last few quarters average asking prices have trended upward and supply as
measured by share of active fleet for sale has trended downward, moving in
line with survey results over the past two years. Recent sales activity has
been particularly strong with second quarter 2007 unit sales posting the
highest second quarter level in 5 years. Current average pricing is running
nearly 14 percent ahead of levels from the same period a year ago though
there is obviously some variability on a by model basis. Large backlogs in
the new jet sector also contribute to stronger used jet business
environment since few slots are available on many models until 2010 or
  “World economic conditions play a key part in the industry expansion
we’ve experienced but steady gains in aircraft value offered to operators
also stimulates growth. Value to the operator takes the form of improved
aircraft reliability, mission flexibility, cabin productivity, comfort and
convenience,” Wilson said. “Historically, Honeywell Aerospace’s Business
Aviation Outlook shows increases in purchase plans and subsequent aircraft
deliveries tend to be highly associated with the introduction of new
aircraft. Manufacturers help stimulate demand with new models incorporating
advances in aviation technology within the larger global economic
framework,” he said. “Improved engines, safety systems, cockpit avionics
and cabin information and comfort improvements along with advances in
aerodynamic design continue to deliver compelling gains in value to fleet
operators, pilots and passengers.”
  Global Economy and New Product Pipeline Favor Long-Term Growth
  Most of the economic factors that support demand for business jets
favor continued industry growth. Estimates of growth in U.S. gross domestic
product continue to project slower growth over the next 12 to 18 months,
but stronger growth subsequently resumes. Regional economic growth rates
are all generally favorable for the industry, especially within Central
Europe, Asia, the Middle East and Sub-Saharan Africa. In addition,
Honeywell Aerospace’s “Customer Benefit Index,” a key component of the
forecast, which tracks the perceived value offered by business jets to
fleet owners and operators, also continues to trend upward. “Tying all
these factors together with the improved purchase plans from the 2007
operator survey, continues to paint a broadly positive picture for the
industry,” Wilson added.
  Owners of fleets serving fractional shareholders and Jet Card
purchasers continue to provide a substantial portion of total industry
demand. Fractional fleet operators still account for about 15-18 percent of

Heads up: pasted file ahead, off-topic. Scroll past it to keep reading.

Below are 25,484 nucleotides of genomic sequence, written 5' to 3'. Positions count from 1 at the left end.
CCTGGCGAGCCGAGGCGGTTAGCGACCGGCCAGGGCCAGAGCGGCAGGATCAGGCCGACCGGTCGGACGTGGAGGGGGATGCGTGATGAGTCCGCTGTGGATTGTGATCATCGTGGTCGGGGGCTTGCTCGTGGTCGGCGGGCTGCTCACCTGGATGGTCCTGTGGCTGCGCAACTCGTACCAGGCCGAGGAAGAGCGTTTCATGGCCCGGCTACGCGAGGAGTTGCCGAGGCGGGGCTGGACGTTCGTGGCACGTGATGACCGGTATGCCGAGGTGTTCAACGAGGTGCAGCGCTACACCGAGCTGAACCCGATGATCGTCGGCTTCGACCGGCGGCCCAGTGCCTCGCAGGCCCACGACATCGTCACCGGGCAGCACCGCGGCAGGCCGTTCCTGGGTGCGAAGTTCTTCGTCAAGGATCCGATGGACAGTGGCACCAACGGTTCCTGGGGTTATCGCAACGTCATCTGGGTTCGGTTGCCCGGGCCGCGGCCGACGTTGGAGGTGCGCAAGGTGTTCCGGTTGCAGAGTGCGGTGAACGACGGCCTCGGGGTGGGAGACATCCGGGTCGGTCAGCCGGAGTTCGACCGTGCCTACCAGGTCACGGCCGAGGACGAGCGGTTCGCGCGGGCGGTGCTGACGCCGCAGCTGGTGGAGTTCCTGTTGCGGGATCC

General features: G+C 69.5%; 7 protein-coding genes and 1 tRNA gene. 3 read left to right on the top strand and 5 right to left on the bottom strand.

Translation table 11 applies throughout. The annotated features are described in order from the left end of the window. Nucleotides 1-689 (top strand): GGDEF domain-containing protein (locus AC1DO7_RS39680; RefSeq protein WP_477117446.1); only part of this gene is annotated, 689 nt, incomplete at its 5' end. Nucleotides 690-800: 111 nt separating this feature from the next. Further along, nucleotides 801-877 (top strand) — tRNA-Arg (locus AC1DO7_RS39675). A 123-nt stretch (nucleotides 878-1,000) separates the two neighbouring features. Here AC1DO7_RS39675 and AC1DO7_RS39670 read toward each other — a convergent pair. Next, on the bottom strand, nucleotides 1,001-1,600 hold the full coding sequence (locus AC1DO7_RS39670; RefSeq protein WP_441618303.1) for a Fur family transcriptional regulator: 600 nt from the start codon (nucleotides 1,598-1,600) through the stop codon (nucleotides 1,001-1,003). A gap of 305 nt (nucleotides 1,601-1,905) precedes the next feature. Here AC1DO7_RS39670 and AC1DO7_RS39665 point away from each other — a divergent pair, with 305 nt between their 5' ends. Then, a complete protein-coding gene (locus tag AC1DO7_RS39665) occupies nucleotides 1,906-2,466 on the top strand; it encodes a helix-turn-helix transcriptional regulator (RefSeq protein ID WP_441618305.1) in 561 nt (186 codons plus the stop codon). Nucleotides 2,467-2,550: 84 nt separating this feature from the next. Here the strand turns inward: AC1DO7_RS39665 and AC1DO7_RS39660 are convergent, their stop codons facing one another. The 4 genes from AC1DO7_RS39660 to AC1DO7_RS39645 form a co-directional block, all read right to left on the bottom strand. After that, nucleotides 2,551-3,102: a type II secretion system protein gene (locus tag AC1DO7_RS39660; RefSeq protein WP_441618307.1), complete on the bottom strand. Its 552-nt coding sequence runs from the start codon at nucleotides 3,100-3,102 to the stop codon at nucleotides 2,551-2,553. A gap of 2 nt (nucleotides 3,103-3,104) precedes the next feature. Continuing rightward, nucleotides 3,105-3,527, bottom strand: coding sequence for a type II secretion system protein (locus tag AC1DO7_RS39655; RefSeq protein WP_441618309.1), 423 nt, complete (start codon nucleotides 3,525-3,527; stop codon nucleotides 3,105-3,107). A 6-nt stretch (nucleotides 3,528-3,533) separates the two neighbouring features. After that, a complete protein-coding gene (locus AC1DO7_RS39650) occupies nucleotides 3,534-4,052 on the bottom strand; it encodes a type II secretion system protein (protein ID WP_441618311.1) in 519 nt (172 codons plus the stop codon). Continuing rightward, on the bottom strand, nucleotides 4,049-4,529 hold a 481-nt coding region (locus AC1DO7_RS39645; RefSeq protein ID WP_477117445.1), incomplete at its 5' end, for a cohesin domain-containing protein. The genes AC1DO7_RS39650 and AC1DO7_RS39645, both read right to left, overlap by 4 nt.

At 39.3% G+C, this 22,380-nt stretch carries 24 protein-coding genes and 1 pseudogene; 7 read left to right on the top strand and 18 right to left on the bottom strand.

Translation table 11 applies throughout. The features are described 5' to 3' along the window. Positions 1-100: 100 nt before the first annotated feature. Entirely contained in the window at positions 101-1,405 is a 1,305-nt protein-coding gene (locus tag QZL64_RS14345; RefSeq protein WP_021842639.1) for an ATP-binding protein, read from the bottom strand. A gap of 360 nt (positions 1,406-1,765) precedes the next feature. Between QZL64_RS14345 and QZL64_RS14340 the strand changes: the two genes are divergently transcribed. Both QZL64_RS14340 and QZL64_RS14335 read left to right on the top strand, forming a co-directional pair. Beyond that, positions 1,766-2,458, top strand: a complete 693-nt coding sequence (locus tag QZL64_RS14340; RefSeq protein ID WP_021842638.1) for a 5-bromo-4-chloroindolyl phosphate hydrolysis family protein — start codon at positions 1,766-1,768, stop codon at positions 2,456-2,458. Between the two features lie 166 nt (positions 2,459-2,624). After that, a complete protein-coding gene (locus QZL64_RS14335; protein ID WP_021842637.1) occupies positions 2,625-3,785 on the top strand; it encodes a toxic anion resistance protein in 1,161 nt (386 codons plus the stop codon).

the backlog for business jets but have seen inroads made in their overall
share of backlog and new deliveries by the large number of orders placed by
traditional operators and Charter providers over the last one-to-two years.
New deliveries to fractional fleet operators should range between 110 and
150 aircraft annually through the forecast period. Sales of new ownership
shares have flattened significantly since 2004 but are back in positive
territory thus far in 2007. Sales of jet cards, which offer business jet
access in smaller blocks of flight hours without a long-term financial
commitment or equity stake remain strong as well. New branded charter
operations continue to place sizable aircraft orders, especially of new
Very Light Jet (VLJ) class aircraft and adding to total aircraft demand.
  “Advances in technology are sought by every manufacturer. Innovation to
improve cabin comfort, extend range, broaden mission capability and produce
business jets that are highly productive, cost-efficient assets is ongoing
across the industry, and is coming from existing and emerging business
aircraft OEM’s,” Wilson said. “Gains in new aircraft capability and
flexibility, incremental demand from fractional ownership and jet cards,
airline use of business jets, branded charter operations and special
mission applications, are all fueling unprecedented business jet demand.”
  “U.S. commercial airlines in particular continue to run extraordinary
load factors and have suffered from schedule fidelity issues. Such
conditions may result in fractional and charter fleet operators carrying
more and more traffic,” Wilson said. “If trends continue, shared ownership
and charter fleets likely will continue to have high utilization rates and
any resulting in capacity bottlenecks could fuel additional aircraft
  Replacement demand for new aircraft is also a significant source of new
jet purchases in the Fractional segment. High utilization and the desire to
maintain consistent passenger experience and hold down operating costs
contributes to fractional replacement rates at shorter intervals than
typical for many traditional operator groups.
  Near-Term Demand Well-Distributed Across Aircraft Classes
  Based on new jet models mentioned by survey respondents, the 2007
Business Aviation Outlook projects fairly balanced demand growth across
most business jet segments over the next five years. Medium and
medium-large aircraft together account for about 25 percent of the
projected demand through 2012. Light and light-medium aircraft make up
about 19 percent of projected five-year demand. The largest grouping is in
long-range and ultra long-range aircraft at 26 percent. The strength in the
long and ultra long-range segment is consistent with the last two year’s
findings and reflects increased need for aircraft capable of trans-Pacific
flights, as well as the growth in demand in other regions requiring more
long range operations as trade and economic growth flourish.
  North America is expected to account for about 50 percent of business
jet deliveries over the next five years, a lower-than-proportional share of
global demand reflecting somewhat slower growth in the region and the very
high levels of purchase expectations in all other areas. Honeywell has
reported on this trend for several years and the survey is tracking with
observed shifts in orders and deliveries very closely.
  Asia is up strongly and is expected to account for up to 15 percent of
total business jet demand in the next five years. Europe rebounded
strongly, and if realized, European demand will contribute about 22 percent
of the world total. Latin America follows at 10 percent and The Middle
East/Africa region remains steady over last year at four percent. While
these percentages have shifted somewhat, the overall demand pool has grown
so individual regions are still absorbing significant numbers of new
aircraft into their fleets, even if percentage share slips a few points.
  Demand Trends by Aircraft Segment
  The 2007 Business Aviation Outlook provides the following estimates of